Football, Sports, WVU Sports

After bad snap at Oklahoma, WVU center Zach Frazier has complete trust from his coaches

MORGANTOWN — The camera always seems to find you at your most vulnerable, and that was the case for WVU center Zach Frazier last Saturday at Oklahoma.

After his late-game snap sailed past quarterback Jarret Doege for a 21-yard loss, which caused the Mountaineers to eventually punt the ball over to the Sooners — who scored on a field goal to win it 16-13 as time expired — the ABC crew found Frazier on the sideline, hoping the defense could make a stop.

The play before Frazier’s bad snap, he was also called for a snap infraction for moving the ball too soon. It was piling up in what was a nightmare scenario for the sophomore center from Fairmont, but after the game, head coach Neal Brown made it clear there is no one he trusts more in that same spot than Frazier.

Brown came to bat for Frazier — poignantly — again Tuesday.

“Zach Frazier played his ass off,” Brown said. “He did. He played well. Zach Frazier, if he’s not our hardest worker — he probably is — then he’s in the conversation, not to hurt anybody’s feelings. He’s the most prepared, he’s one of our best practice players. He does everything that gives you the opportunity to perform well on Saturday night.”

Frazier has been a consistent presence along the offensive line the last two seasons, and was the first true freshman O-lineman to start at WVU in over 40 years, earning freshman All-American honors. Since his first day in the program, he’s impressed the coaching staff, even moving from guard to center, and vice versa.

While there isn’t much on the surface of a stat sheet about the success of a center, Brown provided in-house numbers on just how well Frazier actually played against the Sooners.

“Of 63 accountable snaps, probably 59 of those were pretty good, and he’s playing against some really, really good players in there,” Brown said. “I thought he did a great job. He’s had two bad plays.”

As for what can be corrected moving forward, Brown said there isn’t much. It was a mistake, a costly one, but it was simple miscommunication.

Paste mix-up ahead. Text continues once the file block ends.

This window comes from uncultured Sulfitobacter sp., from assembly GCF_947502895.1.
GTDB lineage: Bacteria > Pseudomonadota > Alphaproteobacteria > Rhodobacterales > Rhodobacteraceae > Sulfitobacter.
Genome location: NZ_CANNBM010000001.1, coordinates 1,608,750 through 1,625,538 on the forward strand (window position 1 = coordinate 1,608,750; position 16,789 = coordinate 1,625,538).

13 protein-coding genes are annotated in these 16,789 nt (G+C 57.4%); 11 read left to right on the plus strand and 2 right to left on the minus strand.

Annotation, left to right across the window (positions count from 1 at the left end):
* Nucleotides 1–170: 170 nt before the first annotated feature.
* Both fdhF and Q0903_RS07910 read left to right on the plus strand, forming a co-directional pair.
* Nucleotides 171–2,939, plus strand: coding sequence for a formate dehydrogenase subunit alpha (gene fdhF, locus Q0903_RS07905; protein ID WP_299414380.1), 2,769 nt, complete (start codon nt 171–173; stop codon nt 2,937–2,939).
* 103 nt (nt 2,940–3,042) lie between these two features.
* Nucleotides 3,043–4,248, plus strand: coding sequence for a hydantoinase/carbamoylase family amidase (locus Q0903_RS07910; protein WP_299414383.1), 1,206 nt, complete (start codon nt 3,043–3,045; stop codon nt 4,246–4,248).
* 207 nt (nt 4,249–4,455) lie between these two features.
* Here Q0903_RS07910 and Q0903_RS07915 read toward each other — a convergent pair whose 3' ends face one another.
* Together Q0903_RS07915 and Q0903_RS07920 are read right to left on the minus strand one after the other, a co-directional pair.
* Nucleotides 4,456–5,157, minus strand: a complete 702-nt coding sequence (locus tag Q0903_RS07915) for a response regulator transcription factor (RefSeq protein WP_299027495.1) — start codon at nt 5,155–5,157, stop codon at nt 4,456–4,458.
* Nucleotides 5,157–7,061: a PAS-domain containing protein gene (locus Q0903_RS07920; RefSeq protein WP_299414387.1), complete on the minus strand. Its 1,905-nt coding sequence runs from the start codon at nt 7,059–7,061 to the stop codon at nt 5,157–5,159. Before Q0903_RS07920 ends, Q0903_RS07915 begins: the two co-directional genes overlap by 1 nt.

“There’s not a whole lot of correcting to it,” Brown said. “He thought the quarterback (Doege) asked for the ball and he didn’t. That’s kind of what it is.”

On the previous few plays, it was backup QB Garrett Greene on the field. Following Frazier’s snap infraction, Doege re-entered the game. Brown said last week a challenge of rotating quarterbacks often is that it can mess with the rhythm of the offensive line.

On the bad snap, Doege came in for Greene just before, but Brown doesn’t think that had much to do with it in this particular situation.

“He just thought he heard a snap,” Brown said. “Did Oklahoma say something? I don’t know, it’s hard to say.”

But for now, there is no wavering confidence in what Frazier brings to the team.

“Zach Frazier, over the course of the next three-and-a-half years, I’ll take him every single time in that situation and in that kind of moment,” Brown said.

Oklahoma offsides?

Through the early part of the game, it looked like the Sooners were possibly getting a head start before the snap, but were only called for offsides once.

Following the game, Brown said he would look into it, and he has his answer.

“Here’s the deal: In my opinion, they were offsides. In (Big 12 Coordinator of Football Officials) Greg Burks’ opinion, they weren’t,” Brown said. “I don’t feel like paying a fine, so I’ll just go with that.

“But … I’ve got some video evidence.”

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